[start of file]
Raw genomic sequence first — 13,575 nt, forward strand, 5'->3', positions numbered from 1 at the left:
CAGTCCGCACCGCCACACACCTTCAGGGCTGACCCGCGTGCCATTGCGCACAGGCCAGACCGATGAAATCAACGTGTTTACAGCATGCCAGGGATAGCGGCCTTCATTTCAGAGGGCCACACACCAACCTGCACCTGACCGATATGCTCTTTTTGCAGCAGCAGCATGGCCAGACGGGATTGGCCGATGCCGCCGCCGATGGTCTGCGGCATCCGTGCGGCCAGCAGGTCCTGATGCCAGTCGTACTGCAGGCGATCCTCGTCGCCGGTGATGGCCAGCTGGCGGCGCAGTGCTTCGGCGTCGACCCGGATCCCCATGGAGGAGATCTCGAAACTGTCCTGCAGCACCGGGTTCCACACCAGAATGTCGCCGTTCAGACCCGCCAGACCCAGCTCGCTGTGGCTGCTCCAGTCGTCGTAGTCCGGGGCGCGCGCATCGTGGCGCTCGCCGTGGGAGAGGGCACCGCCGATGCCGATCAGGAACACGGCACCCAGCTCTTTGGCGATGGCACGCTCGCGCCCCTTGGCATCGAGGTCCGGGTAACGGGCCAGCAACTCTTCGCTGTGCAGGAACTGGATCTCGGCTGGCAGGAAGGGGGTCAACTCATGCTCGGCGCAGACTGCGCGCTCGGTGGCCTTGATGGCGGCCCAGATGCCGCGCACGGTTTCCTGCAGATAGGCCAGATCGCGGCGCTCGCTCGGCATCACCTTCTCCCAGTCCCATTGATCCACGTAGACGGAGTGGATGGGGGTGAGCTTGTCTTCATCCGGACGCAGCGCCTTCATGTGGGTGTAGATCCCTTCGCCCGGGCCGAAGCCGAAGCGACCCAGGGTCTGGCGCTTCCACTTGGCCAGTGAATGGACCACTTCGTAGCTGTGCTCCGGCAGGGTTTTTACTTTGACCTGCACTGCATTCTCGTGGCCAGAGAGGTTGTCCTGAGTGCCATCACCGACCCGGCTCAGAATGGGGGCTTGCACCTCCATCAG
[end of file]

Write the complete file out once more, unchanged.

Raw genomic sequence first — 13,575 nt, forward strand, 5'->3', positions numbered from 1 at the left:
CAGTCCGCACCGCCACACACCTTCAGGGCTGACCCGCGTGCCATTGCGCACAGGCCAGACCGATGAAATCAACGTGTTTACAGCATGCCAGGGATAGCGGCCTTCATTTCAGAGGGCCACACACCAACCTGCACCTGACCGATATGCTCTTTTTGCAGCAGCAGCATGGCCAGACGGGATTGGCCGATGCCGCCGCCGATGGTCTGCGGCATCCGTGCGGCCAGCAGGTCCTGATGCCAGTCGTACTGCAGGCGATCCTCGTCGCCGGTGATGGCCAGCTGGCGGCGCAGTGCTTCGGCGTCGACCCGGATCCCCATGGAGGAGATCTCGAAACTGTCCTGCAGCACCGGGTTCCACACCAGAATGTCGCCGTTCAGACCCGCCAGACCCAGCTCGCTGTGGCTGCTCCAGTCGTCGTAGTCCGGGGCGCGCGCATCGTGGCGCTCGCCGTGGGAGAGGGCACCGCCGATGCCGATCAGGAACACGGCACCCAGCTCTTTGGCGATGGCACGCTCGCGCCCCTTGGCATCGAGGTCCGGGTAACGGGCCAGCAACTCTTCGCTGTGCAGGAACTGGATCTCGGCTGGCAGGAAGGGGGTCAACTCATGCTCGGCGCAGACTGCGCGCTCGGTGGCCTTGATGGCGGCCCAGATGCCGCGCACGGTTTCCTGCAGATAGGCCAGATCGCGGCGCTCGCTCGGCATCACCTTCTCCCAGTCCCATTGATCCACGTAGACGGAGTGGATGGGGGTGAGCTTGTCTTCATCCGGACGCAGCGCCTTCATGTGGGTGTAGATCCCTTCGCCCGGGCCGAAGCCGAAGCGACCCAGGGTCTGGCGCTTCCACTTGGCCAGTGAATGGACCACTTCGTAGCTGTGCTCCGGCAGGGTTTTTACTTTGACCTGCACTGCATTCTCGTGGCCAGAGAGGTTGTCCTGAGTGCCATCACCGACCCGGCTCAGAATGGGGGCTTGCACCTCCATCAG